Investigating the Role of Humor in Psychological Health and Well-Being

Opening Comments

Nicholas A. Kuiper*a

Europe's Journal of Psychology, 2014, Vol. 10(3), doi:10.5964/ejop.v10i3.809

Published (VoR): 2014-08-13.

*Corresponding author at: University of Western Ontario, Department of Psychology, Westminster Hall, London, Ontario, Canada N6A 3K7. E-mail: kuiper@uwo.ca

This is an open access article distributed under the terms of the Creative Commons Attribution License (http://creativecommons.org/licenses/by/3.0), which permits unrestricted use, distribution, and reproduction in any medium, provided the original work is properly cited.

The role of humor in psychological health and well-being is the primary focus of this special issue of Europe’s Journal of Psychology (EJOP). It was approximately four years ago that the first special humor issue was published in EJOP, highlighting humor research in both the personality and social psychology domains (Kuiper, 2010). Since that time, considerable additional research has been conducted on many different aspects of the construct of humor. One of these lines of research has considered how humor may play a role in psychological well-being and health. This line of work is reflected in the current special issue, which includes eleven original research studies on this topic, as well as an interview with a humor investigator who has conducted a number of studies on humor, health and psychological well-being. In addition, this special issue also provides a review of a recent book describing a theory of humor, coupled with comments on how this theory might then be applied to further investigations of humor, well-being and health.

Table 1 provides a brief summary of several key characteristics for each of the eleven research articles in this special humor issue. These include the nature of the humor construct that is being investigated, the sample employed, and the main issues under consideration. As shown in this table, these eleven studies encompass several different approaches to defining humor. Several of these studies have conceptualized humor as an individual difference construct, with four different humor styles being evident. These include not only the more adaptive styles of humor, such as affiliative and self-enhancing humor; but also the more maladaptive styles, such as self-defeating and aggressive humor. In addition, humor has been described in some of the present research studies by using a positive psychology approach that views humor as a character strength. Further theoretical perspectives on the construct of humor are offered by additional studies in this special issue that emphasize humor as a coping technique for dealing with stressful events; or consider the interpersonal and relational aspects of humor, be they positive, negative, or instrumental.

Table 1

Overview of Research Studies in the Special Humor Issue of EJOP (August 2014)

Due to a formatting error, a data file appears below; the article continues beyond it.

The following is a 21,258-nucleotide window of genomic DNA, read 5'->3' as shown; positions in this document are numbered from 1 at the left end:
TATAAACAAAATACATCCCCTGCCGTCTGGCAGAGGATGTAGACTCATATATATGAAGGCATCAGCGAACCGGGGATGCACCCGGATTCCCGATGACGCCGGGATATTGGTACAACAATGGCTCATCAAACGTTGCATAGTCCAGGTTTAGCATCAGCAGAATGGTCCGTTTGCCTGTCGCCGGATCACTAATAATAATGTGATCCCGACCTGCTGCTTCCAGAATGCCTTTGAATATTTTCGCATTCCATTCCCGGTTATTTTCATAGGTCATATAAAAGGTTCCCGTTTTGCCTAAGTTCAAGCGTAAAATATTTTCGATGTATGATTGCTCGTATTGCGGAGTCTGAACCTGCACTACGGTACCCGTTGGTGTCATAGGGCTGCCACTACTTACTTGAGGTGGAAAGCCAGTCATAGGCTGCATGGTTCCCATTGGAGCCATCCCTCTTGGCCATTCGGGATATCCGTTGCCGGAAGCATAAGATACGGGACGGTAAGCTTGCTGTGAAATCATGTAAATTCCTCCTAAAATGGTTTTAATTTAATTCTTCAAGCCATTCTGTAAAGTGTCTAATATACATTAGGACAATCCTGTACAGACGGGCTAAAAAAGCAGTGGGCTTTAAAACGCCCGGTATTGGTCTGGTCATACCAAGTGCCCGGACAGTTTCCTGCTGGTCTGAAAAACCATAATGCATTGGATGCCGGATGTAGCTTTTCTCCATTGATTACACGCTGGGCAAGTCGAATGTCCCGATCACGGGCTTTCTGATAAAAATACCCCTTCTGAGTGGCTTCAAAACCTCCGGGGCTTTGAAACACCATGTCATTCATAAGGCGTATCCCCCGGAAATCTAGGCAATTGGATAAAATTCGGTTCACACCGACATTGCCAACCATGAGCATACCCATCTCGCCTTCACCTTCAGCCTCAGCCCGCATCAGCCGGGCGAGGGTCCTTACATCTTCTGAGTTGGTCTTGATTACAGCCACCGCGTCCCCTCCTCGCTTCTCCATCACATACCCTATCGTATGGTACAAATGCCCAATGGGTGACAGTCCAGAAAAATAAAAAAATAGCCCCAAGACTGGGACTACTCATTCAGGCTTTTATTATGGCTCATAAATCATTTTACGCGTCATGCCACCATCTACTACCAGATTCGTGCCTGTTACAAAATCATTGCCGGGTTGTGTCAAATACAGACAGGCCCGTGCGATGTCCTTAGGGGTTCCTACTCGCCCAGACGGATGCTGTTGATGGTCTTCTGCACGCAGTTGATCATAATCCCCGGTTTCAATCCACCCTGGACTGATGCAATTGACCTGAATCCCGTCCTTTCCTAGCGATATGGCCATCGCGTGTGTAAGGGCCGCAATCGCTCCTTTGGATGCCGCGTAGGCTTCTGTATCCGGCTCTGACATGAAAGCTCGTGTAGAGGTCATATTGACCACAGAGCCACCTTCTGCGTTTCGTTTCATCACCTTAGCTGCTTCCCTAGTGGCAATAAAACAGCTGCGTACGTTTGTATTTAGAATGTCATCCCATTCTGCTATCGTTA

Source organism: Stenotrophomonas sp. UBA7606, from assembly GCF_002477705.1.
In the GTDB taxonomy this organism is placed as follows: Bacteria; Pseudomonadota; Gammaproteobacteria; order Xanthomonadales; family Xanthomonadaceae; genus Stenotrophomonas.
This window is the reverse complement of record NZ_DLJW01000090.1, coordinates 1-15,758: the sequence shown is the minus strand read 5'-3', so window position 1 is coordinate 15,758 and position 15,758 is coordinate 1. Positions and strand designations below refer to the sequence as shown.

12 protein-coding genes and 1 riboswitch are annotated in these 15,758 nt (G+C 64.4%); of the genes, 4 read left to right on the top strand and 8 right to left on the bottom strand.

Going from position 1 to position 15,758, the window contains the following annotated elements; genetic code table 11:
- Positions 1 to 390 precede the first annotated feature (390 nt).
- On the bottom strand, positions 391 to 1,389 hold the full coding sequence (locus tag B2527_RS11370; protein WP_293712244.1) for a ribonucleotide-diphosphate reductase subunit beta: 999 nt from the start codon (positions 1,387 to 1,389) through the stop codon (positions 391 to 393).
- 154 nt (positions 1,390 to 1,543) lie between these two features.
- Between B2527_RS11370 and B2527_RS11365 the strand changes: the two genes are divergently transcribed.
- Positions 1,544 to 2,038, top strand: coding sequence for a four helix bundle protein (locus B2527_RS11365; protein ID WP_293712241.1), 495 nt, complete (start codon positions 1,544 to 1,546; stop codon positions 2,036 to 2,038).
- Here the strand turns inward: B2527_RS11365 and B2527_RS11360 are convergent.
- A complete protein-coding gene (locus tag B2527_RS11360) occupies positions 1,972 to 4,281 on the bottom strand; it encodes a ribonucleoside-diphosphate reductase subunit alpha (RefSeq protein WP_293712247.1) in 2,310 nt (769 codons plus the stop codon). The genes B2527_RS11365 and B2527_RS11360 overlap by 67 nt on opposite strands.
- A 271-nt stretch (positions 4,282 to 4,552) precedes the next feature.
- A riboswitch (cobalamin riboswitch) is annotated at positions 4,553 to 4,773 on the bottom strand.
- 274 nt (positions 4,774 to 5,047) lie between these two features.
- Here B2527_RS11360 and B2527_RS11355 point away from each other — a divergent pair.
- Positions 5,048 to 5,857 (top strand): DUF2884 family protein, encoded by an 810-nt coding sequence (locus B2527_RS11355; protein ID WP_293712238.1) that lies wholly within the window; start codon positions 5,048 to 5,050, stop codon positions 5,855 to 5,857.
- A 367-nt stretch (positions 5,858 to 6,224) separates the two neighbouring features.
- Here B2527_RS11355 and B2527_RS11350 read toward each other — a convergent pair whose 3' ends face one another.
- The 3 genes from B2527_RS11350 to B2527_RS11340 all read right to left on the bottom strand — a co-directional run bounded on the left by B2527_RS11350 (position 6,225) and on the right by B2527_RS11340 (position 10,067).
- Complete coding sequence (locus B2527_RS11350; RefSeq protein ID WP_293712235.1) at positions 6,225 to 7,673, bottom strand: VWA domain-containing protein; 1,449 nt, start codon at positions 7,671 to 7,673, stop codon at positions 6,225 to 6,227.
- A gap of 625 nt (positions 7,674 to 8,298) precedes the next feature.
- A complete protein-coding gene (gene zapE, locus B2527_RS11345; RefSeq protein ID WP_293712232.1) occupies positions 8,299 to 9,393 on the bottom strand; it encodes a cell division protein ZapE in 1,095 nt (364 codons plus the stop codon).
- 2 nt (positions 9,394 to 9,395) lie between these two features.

Investigators Humor Sample Main Issues Examined
Sirigatti, Penzo, Giannetti, & Stefanile
  • Affiliative Humor

  • Self-Enhancing Humor

  • Aggressive Humor

  • Self-Defeating Humor

High School and University Students in Italy Relationships between humor styles, Ryff positive psychology dimensions and psychological well-being. Initial use of Humor Styles Questionnaire (HSQ) in an Italian context.
Samson, Glassco, Lee, & Gross Humorous Coping University Students in the United States Humorous coping vs. serious cognitive reappraisals in the regulation of positive and negative emotions.
Geisler & de Assunção Humorous Coping & An Incongruity Theory of Humor University Students and a Community Sample in Germany Relationships between humorous coping, self-worth contingencies, and set-backs in various personal domains.
Cann & Collette Self-Enhancing Humor University Students in the United States Relationships between a good sense of humor, the maintenance of stable positive affect, and psychological well-being.
Plenty, Bejerot, & Eriksson Self-Defeating Humor Swedish Health Care Workers in Sweden Relationships between self-defeating humor, social competencies, motor skills, and bullying in childhood. Initial use of HSQ in Swedish context.
Kuiper, Klein, Vertes, & Maiolino
  • Affiliative Humor

  • Self-Defeating Humor

University Students in Canada Relationships between humor styles, intolerance of uncertainty and excessive worry in predicting generalized anxiety.
Maiolino & Kuiper
  • Affiliative Humor

  • Self-Enhancing Humor

  • Aggressive Humor

  • Self-Defeating Humor

University Students in Canada Relationships between humor styles and positive psychology constructs of gratitude and savoring in predicting positive and negative indices of psychological well-being.
Tucker, Wingate, Slish, O’Keefe, Cole, & Hollingsworth Self-Defeating Humor University Students in the United States Relationships between self-defeating humor, rumination, reflections, brooding and suicidal ideation.
Edwards & Martin
  • Affiliative Humor

  • Self-Enhancing Humor

  • Aggressive Humor

  • Self-Defeating Humor

  • Values in Action Humor Scale

University Students in Canada Comparing humor styles with a positive psychology humor scale in terms of predicting various positive psychology outcomes.
Campbell & Moroz Relational Humor Use (Positive, Negative, & Instrumental) Heterosexual Married Couples in Canada Relational humor use and its impact on varying degrees of success in the resolution of conflicts in couples.